Thursday, July 16, 2009

classic who: the masque of mandragora

Man, my scifi intake has really suffered since I stopped being unemployed / ran out of all the stuff I'd previously cued up for watching / had my Netflix cancelled for non-ability to pay. But we've gotten back on track with the Classic Who, and I, for one, am much greatful. I love this watching-through of the history-- I grew up with the show, but we moved around alot and lived all over the place, and it was never consistent. Even when I watched it every day on PBS when we were back in the states and didn't have cable yet, sometimes they didn't show episodes together, even when they showed lots in a row. I mean, really. What's that all about?

So here we have the Masque of Mandragora, Sarah-Jane's second-to-last story. It starts out with them wandering around the massive interior, full of hallways that all look the same, and doors that lead to greenscreens, and they come across the Old Console, which is delightfully steampunky and wood-crafted. They find that they're being swept into a power vortex that's semisentient-- the Mandragora Helix (pronounced man-DRA-gora, not man-dra-GORA as might be assumed). There's a ball of energy that buzzes the Tardis, and the Doctor literally swings Sarah Jane out of the way in a delightful show of how little she is, then they evacuate the weird.

The Doctor lands in Renaissance Italy, drawn in by some weirdness (as per usual), and they immediately stumble upon a Plot. Sarah Jane is kidnapped (also as per usual), and the Doctor is waylaid trying to save her-- so Sarah Jane is taken to be a fortold sacrifice to Demnos, an ancient god worshipped by a secret cult that was thought to be long gone, because she was found at the right place at the right time, and meanwhile, the Doctor is taken to the Prince and his court, and the uncle and Hieronymous the Creepy-Bearded Advisor sentance him to death as a traitor. Because there's civil unrest, you see, though that doesn't really matter all that much. Also, there's the Helix Fragment, flying around and turning people into blue jello.

They send the Doctor to the block, but he escapes with the help of shi clever scarf, and hides in the catacombs under the city, where he finds and rescues Sarah Jane just before she's to be killed (I guess they couldn't see all that well in their fancy roman masks), and just in time to miss the Helix Fragment arriving and creating a link between it's home-self and the cult. Or, more specifically, with Hieronymous-- annother of his prophesies fulfilled, since he was sure he'd get unlimited power.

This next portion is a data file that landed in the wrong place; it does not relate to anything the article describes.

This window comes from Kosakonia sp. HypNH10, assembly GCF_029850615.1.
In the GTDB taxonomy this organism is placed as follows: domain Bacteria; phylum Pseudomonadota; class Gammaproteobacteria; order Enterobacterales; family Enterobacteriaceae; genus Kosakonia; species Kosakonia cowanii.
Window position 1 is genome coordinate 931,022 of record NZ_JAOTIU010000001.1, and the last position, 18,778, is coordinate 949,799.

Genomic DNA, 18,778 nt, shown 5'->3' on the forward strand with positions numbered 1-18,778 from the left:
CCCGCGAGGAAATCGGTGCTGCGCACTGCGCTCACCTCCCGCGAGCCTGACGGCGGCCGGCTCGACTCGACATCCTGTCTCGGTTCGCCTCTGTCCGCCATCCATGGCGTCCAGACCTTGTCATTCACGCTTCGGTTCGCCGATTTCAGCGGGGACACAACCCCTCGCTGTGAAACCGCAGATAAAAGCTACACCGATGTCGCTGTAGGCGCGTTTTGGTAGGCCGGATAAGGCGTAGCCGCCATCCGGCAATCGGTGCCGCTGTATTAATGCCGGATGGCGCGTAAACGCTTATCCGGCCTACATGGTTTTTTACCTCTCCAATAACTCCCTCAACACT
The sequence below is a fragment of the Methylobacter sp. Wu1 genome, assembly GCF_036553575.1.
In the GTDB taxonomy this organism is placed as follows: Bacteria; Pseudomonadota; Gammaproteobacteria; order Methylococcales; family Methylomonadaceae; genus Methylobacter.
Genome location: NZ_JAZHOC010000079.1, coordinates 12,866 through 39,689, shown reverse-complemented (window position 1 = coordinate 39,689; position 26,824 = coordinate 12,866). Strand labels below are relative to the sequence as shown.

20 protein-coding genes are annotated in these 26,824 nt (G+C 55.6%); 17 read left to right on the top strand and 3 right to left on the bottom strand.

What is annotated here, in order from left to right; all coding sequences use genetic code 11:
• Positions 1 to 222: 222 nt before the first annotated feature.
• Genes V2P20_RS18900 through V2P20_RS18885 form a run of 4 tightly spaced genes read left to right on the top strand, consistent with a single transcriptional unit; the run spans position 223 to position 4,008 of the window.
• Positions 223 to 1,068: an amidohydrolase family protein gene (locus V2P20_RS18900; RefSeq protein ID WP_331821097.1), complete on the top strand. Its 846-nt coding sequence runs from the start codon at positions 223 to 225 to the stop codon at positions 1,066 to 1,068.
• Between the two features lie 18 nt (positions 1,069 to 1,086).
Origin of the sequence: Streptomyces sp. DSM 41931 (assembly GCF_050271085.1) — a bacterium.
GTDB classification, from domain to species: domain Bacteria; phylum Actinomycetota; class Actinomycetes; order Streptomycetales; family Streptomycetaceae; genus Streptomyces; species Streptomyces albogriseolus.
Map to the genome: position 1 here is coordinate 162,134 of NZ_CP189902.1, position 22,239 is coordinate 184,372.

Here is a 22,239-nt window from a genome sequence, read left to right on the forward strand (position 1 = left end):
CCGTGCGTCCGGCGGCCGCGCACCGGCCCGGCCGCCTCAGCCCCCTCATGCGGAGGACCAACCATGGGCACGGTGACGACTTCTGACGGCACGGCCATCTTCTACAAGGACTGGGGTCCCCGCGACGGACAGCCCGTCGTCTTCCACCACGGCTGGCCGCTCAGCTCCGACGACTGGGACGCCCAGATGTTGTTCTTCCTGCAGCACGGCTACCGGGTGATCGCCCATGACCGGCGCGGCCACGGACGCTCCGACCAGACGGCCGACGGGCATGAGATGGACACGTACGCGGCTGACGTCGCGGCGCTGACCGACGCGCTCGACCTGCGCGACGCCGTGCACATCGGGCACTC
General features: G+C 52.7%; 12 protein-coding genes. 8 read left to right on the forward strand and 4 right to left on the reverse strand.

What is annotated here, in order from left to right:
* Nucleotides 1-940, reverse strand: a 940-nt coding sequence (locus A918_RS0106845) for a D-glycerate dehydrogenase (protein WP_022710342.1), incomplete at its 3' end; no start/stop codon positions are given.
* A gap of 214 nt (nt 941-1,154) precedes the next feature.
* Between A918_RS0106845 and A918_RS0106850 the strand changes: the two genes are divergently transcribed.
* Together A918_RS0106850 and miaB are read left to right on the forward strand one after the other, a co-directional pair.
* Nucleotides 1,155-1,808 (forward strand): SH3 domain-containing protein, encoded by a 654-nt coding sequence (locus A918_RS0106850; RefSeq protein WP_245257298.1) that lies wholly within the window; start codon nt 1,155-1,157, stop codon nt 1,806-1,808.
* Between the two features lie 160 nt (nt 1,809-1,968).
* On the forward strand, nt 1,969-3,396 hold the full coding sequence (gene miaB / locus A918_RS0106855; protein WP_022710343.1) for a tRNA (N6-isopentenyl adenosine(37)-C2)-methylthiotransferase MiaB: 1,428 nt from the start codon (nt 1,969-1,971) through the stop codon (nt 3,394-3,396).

The Doctor and Sarah are captured and think they're going back to the block, but are taken to the Prince (Guiliano) instead, and he's willing to listen to reason and isn't happy that his uncle won't. He's decided to have a party for his succession, and Frederico, the uncle, isn't happy about it. He wants a horoscope that declares Guiliano's death, with the death following before the morning, and Hieronymous isn't too into that-- he's got a cult to lead and a massive extradimensional power to unleash.

From here, it gets even busier. They go back to the catacombs and Sarah is taken hostage again, hypnotized and told that the Doctor is an evil sorcerer that needs to be destroyed with this poison needle they give her, and she's left for them to find. She almost does it, but the Doctor snaps her out of it just in time for them all to get thrown into prison. The Doctor talks Frederico into letting him show them what's going on, which results in Frederico getting pretty suddenly offed by Force lightning, after they witness Hieronymous becoming all glowy with Helix energy. He announces that their attack will happen tomorrow, when Mandragora swallows the moon and changes history; the guards switch allegiance and everyone is freed, and Guiliano takes over, deciding to keep the party on, since cancelling it would look like he can't control his own people.

The Doctor comes up with a clever plan involving a metal breastplate and alot of wire, and sneaks into the temple where there's apparently not even one guard to stop him from setting stuff up over the course of hours. When things go to crap, the Doctor tricks the cult into grounding out all it's energy, and then there's nothing left to cause trouble.

This one... it alternated between kind of dull when it was all palace intrigue, and needlessly complicated when that intrigue bumped into the plot, and I wasn't terribly fond of it. It wasn't bad, but it was confusing, and it felt just a little off... the Doctor's still being kind of a jerk, and the plot points all came too quickly to make much sense. There's been much better historicals. And it all seemed kind of contrived in a way that left me without much opinion of the story one way or another. It's not a great way to start a season, and I liked the last ep better.

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